Review Summary: Incubus goes mainstream, but for the better.
Incubus is a puzzling band. Not necessarily from the standpoint of their success, but rather how they kept fans while their music continued to changed. With an extremely talented core, Incubus produced two completely contradictory records, each with a distinct sound. The 1995 debut “Fungus Amongus” was an obscure release to say the least; an intriguing fusion of rap, metal, and funk. “Fungus Amongus” was a record that the world had never seen the likes of, and was flawed, yet enjoyable. Incubus’ sophomore effort “S.C.I.E.N.C.E.” may remain as the band’s most innovative album, by losing some of the funk, but adding a great deal of chaos and brutality. “S.C.I.E.N.C.E” is truly a wild experience, with Brandon Boyd screaming his lungs out and Dirk Lance tearing apart the foundation of the tracks with his bass. Both of Incubus’ first two records utilize an accelerated, and sometimes frenzied pace, without a great deal of variety. Despite having a somewhat large fan base with “Fungus Amongus” and “S.C.I.E.N.C.E.,” Incubus did not gain the mainstream success that they are associated with in the present day. With their third-full length release “Make Yourself” in 1999, Incubus went commercial.
I know what you are thinking. It would be easy to say that Incubus had gone downhill with this release, even to say “Incubus sold out with ‘Make Yourself.’” This however, is not the case. By 1999, Incubus had grown as a band; both maturing as songwriters and incorporating more variety into their music. Lead singer Brandon Boyd had shown a great deal of maturity as well, by abandoning his raspy and unforgiving scream, for a much cleaner and quite magnificent singing voice. As opposed to “S.C.I.E.N.C.E.,” Incubus lightened up, and like Boyd’s vocals, the music was calmed down in both tempo and brutality. Some may have considered this to be a recipe for disaster for Incubus, considering that the band thrived on Boyd’s rapid fire vocals and Lance’s fiery bass lines. The result however, was a more cohesive record than even “S.C.I.E.N.C.E.,” with more diversity than ever before. “Make Yourself” inherits what is sort of an outer space theme, in which is conveyed through turntables, volume swells, and other strange effects.
Like many others, the Incubus that I first heard was off of this very record. Single Drive
was a massive mainstream hit, and even reached the pop charts. Drive
to this day is Incubus’ most famous song, but is a bit misleading in terms of the sound of “Make Yourself.” Drive
is an acoustic driven track with a memorable riff and a catchy chorus. Brandon’s singing is superb here, and could likely be one of his best performances. This is by far the most mellow and poppy song on the record, offering a nice contrast to the hard rocking edge of the rest. Drive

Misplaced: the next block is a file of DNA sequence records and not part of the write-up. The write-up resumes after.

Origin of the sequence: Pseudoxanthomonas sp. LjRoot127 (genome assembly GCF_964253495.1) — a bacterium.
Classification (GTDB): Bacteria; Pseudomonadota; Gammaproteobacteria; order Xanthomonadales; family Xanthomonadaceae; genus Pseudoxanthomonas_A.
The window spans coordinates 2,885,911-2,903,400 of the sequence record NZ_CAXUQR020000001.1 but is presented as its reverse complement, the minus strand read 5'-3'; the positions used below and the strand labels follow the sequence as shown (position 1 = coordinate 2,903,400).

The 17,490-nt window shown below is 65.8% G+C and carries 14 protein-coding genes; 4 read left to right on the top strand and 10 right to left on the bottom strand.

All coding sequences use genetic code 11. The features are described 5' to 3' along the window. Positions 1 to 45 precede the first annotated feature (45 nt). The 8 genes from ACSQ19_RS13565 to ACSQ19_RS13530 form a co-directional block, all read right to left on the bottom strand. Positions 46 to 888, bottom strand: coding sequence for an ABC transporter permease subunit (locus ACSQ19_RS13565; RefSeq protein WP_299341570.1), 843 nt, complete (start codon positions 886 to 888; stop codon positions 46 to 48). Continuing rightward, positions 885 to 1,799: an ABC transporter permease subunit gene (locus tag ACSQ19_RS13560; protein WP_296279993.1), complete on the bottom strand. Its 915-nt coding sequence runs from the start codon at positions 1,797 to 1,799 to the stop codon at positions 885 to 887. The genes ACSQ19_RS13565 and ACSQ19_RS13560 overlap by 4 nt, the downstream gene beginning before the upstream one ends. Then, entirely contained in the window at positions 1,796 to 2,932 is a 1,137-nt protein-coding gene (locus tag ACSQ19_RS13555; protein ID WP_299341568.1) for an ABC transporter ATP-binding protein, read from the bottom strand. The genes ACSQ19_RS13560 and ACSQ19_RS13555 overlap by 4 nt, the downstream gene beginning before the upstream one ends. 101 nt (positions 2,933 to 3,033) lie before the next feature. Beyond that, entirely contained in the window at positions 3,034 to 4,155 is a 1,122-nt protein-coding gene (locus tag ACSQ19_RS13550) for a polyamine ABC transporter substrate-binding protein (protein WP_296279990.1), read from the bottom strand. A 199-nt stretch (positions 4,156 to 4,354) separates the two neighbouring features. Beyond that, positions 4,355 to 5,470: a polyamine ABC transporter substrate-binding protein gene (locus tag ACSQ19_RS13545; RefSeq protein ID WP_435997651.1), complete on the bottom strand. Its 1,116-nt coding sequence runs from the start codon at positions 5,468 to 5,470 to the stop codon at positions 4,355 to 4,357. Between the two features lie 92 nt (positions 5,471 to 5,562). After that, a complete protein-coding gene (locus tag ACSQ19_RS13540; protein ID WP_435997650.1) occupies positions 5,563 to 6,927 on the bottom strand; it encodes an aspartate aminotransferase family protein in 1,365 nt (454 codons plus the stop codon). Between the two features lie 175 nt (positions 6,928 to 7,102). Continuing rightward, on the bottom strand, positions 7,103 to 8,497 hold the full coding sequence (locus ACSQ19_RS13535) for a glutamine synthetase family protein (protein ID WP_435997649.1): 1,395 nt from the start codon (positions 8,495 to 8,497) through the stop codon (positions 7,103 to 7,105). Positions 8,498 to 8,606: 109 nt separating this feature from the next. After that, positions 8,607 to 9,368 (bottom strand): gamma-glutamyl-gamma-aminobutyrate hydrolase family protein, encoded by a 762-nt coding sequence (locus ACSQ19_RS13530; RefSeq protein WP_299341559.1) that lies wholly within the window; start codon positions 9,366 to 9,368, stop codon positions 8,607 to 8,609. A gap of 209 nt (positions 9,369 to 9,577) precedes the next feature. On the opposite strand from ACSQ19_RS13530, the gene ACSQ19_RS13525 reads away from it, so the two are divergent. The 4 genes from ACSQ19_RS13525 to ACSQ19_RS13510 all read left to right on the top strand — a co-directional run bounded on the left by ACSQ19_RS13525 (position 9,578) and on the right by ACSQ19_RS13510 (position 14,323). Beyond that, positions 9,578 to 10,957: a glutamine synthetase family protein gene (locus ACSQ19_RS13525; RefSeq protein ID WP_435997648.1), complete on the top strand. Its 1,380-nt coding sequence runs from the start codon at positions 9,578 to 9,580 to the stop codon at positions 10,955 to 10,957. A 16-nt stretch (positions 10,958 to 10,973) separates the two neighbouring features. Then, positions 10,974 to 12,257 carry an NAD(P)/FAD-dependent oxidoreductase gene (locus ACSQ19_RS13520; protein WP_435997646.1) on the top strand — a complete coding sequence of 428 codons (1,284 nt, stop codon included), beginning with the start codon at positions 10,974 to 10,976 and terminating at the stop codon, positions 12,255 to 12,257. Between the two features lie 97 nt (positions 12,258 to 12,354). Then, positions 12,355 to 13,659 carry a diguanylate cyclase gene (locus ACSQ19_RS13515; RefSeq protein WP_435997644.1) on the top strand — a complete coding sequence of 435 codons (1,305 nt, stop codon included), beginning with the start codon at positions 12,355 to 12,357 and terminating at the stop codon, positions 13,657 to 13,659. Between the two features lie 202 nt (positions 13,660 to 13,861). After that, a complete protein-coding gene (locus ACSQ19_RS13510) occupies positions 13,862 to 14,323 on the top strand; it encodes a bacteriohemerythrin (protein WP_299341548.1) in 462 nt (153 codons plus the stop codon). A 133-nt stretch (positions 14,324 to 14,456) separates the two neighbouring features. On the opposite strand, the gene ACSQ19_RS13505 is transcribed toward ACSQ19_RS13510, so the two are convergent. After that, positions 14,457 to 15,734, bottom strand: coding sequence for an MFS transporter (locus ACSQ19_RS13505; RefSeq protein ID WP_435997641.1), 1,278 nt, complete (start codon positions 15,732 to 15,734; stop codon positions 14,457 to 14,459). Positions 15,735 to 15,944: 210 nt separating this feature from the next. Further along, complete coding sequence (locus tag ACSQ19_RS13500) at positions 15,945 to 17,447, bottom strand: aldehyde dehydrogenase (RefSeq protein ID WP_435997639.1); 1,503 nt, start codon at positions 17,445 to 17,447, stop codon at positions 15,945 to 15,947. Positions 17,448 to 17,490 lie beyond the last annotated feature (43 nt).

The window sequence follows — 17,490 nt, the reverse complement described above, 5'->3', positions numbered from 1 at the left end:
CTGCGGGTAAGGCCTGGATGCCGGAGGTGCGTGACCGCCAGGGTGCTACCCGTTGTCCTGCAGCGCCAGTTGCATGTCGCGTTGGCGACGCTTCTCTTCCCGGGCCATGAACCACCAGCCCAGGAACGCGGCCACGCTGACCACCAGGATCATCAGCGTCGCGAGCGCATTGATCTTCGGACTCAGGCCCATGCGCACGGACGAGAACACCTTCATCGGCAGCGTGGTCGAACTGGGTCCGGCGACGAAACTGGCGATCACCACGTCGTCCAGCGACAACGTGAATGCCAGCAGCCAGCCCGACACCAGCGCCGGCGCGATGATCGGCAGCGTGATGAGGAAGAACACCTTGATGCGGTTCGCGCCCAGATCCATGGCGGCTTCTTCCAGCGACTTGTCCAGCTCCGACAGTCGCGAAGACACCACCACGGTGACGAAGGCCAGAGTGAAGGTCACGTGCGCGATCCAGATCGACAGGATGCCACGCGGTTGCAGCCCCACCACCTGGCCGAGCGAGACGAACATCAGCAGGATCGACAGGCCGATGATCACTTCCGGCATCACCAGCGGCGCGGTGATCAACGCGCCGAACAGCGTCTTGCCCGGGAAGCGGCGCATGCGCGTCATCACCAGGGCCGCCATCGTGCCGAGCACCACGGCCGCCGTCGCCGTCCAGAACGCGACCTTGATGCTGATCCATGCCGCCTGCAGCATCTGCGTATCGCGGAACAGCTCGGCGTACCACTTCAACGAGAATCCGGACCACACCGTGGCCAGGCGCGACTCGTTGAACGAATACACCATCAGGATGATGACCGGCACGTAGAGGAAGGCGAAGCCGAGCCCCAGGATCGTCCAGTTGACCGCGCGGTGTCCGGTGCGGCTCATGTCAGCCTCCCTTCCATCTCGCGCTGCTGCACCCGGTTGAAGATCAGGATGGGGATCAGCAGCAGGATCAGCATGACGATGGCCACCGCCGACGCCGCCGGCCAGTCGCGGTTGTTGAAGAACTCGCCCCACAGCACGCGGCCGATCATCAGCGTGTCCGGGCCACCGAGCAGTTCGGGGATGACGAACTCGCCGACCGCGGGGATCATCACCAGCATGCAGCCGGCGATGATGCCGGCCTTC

is also an indication that Brandon has indeed developed as a pure singing vocalist, as is Stellar
. Another single, Stellar
is a spacey love song in which Brandon’s vocals are, well, stellar. Along with the guitar volume swells and turntable effects, the first line is unforgettable, “Meet me in outer space. We could spend a night, and watch the earth come up.” Stellar
is a very similar track to Pardon Me
, in which utilizes the same types of effects and also became a radio single. The turntables and other effects convey the idea that Incubus is still out to achieve more than the conventional rock band. A major part of this is due to the fact that the band replaced turntablist DJ Lyfe with DJ Chris Kilmore. Kilmore’s work on “Make Yourself” trumps anything Lyfe had done to date, and this proved to be a lucky break for Incubus.
With Kilmore at the helm, Incubus also attempts to break some boundaries with Battlestar Scralatchtica
, a track that is most identifiable with the band’s previous releases. The smooth basslines and turntable solos create quite a bizarre atmosphere that would absolutely not be out of place on “S.C.I.E.N.C.E.” The differences from the previous releases however, come in the form of songs such as I Miss You
and The Warmth
. The former is sort of a sappy and lush track, and not unlike Drive
focuses on Brandon’s singing. While I Miss You
may have been the type of track that steered Incubus’ early fans away from the band, The Warmth
is the sort of song that would keep them interested. Riding a powerful chorus with outstanding vocals and shredding lead guitar by Mike Einziger, The Warmth
proves to be the record’s most awe-inspiring track.
Incubus may have reached their innovative peak with “S.C.I.E.N.C.E.” however, “Make Yourself” is a superior record for various reasons and represents Incubus’ maturity. The album from start to finish features a tremendous amount of variety; throwing at you a funky and bizarre instrumental, spacey ballads, congo drumming, unusual effects and even somewhat standard rock songs. In 1999, Incubus became a mainstream rock band, but was still able to retain the creativity and showcase the talent from their previous two records. From the eccentric Clean
to the bass-driven Nowhere Fast
, “Make Yourself” is a spectacular effort from a band that just refuses to remain the same.